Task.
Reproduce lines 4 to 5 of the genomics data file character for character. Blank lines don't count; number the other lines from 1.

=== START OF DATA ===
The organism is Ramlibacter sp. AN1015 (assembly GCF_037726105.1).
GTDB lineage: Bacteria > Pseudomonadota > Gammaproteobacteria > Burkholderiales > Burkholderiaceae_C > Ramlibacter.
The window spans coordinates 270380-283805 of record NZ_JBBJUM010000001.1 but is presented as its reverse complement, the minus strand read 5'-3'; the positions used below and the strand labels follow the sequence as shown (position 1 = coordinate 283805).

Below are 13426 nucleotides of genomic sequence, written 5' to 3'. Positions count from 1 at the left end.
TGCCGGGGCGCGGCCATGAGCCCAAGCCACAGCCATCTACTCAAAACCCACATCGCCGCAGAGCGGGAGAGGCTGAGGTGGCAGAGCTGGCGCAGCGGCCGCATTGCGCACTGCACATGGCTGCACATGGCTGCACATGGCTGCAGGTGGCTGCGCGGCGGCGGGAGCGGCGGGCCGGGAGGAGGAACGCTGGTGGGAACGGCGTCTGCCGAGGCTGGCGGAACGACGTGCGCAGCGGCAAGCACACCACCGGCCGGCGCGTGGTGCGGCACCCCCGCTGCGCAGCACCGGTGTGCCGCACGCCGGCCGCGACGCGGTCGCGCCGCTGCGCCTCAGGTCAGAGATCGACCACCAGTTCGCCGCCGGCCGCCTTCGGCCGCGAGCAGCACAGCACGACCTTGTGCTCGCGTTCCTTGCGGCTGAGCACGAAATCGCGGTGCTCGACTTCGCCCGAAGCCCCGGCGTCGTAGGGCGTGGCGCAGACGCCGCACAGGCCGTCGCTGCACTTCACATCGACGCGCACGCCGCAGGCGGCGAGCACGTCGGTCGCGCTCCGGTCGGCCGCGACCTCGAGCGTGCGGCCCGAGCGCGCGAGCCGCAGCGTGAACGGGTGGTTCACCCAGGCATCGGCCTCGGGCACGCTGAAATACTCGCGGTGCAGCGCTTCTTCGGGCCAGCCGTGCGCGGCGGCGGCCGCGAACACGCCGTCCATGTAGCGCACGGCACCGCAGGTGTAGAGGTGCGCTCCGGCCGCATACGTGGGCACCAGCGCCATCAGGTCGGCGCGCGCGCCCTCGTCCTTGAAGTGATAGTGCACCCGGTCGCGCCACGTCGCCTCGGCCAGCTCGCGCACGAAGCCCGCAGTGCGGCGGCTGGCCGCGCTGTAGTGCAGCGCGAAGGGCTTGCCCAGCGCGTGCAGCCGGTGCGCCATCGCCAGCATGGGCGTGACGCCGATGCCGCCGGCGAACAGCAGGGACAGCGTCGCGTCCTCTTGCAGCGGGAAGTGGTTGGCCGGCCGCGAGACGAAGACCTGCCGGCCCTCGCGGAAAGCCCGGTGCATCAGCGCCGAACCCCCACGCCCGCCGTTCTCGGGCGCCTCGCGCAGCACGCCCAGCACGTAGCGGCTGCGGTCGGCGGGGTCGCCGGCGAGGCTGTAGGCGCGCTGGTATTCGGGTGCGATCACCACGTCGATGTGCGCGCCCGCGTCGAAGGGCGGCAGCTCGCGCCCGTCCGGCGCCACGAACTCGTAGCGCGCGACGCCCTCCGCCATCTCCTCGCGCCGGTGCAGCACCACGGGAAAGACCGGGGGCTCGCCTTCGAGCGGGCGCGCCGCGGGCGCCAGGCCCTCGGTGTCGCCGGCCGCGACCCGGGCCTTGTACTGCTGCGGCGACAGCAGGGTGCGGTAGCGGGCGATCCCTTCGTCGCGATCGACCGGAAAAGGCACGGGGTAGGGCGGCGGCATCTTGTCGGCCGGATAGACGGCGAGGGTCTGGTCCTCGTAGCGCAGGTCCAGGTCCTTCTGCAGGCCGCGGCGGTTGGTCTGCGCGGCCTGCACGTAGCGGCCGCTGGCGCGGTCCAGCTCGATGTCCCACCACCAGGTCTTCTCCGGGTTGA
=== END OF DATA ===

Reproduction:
Below are 13426 nucleotides of genomic sequence, written 5' to 3'. Positions count from 1 at the left end.
TGCCGGGGCGCGGCCATGAGCCCAAGCCACAGCCATCTACTCAAAACCCACATCGCCGCAGAGCGGGAGAGGCTGAGGTGGCAGAGCTGGCGCAGCGGCCGCATTGCGCACTGCACATGGCTGCACATGGCTGCACATGGCTGCAGGTGGCTGCGCGGCGGCGGGAGCGGCGGGCCGGGAGGAGGAACGCTGGTGGGAACGGCGTCTGCCGAGGCTGGCGGAACGACGTGCGCAGCGGCAAGCACACCACCGGCCGGCGCGTGGTGCGGCACCCCCGCTGCGCAGCACCGGTGTGCCGCACGCCGGCCGCGACGCGGTCGCGCCGCTGCGCCTCAGGTCAGAGATCGACCACCAGTTCGCCGCCGGCCGCCTTCGGCCGCGAGCAGCACAGCACGACCTTGTGCTCGCGTTCCTTGCGGCTGAGCACGAAATCGCGGTGCTCGACTTCGCCCGAAGCCCCGGCGTCGTAGGGCGTGGCGCAGACGCCGCACAGGCCGTCGCTGCACTTCACATCGACGCGCACGCCGCAGGCGGCGAGCACGTCGGTCGCGCTCCGGTCGGCCGCGACCTCGAGCGTGCGGCCCGAGCGCGCGAGCCGCAGCGTGAACGGGTGGTTCACCCAGGCATCGGCCTCGGGCACGCTGAAATACTCGCGGTGCAGCGCTTCTTCGGGCCAGCCGTGCGCGGCGGCGGCCGCGAACACGCCGTCCATGTAGCGCACGGCACCGCAGGTGTAGAGGTGCGCTCCGGCCGCATACGTGGGCACCAGCGCCATCAGGTCGGCGCGCGCGCCCTCGTCCTTGAAGTGATAGTGCACCCGGTCGCGCCACGTCGCCTCGGCCAGCTCGCGCACGAAGCCCGCAGTGCGGCGGCTGGCCGCGCTGTAGTGCAGCGCGAAGGGCTTGCCCAGCGCGTGCAGCCGGTGCGCCATCGCCAGCATGGGCGTGACGCCGATGCCGCCGGCGAACAGCAGGGACAGCGTCGCGTCCTCTTGCAGCGGGAAGTGGTTGGCCGGCCGCGAGACGAAGACCTGCCGGCCCTCGCGGAAAGCCCGGTGCATCAGCGCCGAACCCCCACGCCCGCCGTTCTCGGGCGCCTCGCGCAGCACGCCCAGCACGTAGCGGCTGCGGTCGGCGGGGTCGCCGGCGAGGCTGTAGGCGCGCTGGTATTCGGGTGCGATCACCACGTCGATGTGCGCGCCCGCGTCGAAGGGCGGCAGCTCGCGCCCGTCCGGCGCCACGAACTCGTAGCGCGCGACGCCCTCCGCCATCTCCTCGCGCCGGTGCAGCACCACGGGAAAGACCGGGGGCTCGCCTTCGAGCGGGCGCGCCGCGGGCGCCAGGCCCTCGGTGTCGCCGGCCGCGACCCGGGCCTTGTACTGCTGCGGCGACAGCAGGGTGCGGTAGCGGGCGATCCCTTCGTCGCGATCGACCGGAAAAGGCACGGGGTAGGGCGGCGGCATCTTGTCGGCCGGATAGACGGCGAGGGTCTGGTCCTCGTAGCGCAGGTCCAGGTCCTTCTGCAGGCCGCGGCGGTTGGTCTGCGCGGCCTGCACGTAGCGGCCGCTGGCGCGGTCCAGCTCGATGTCCCACCACCAGGTCTTCTCCGGGTTGA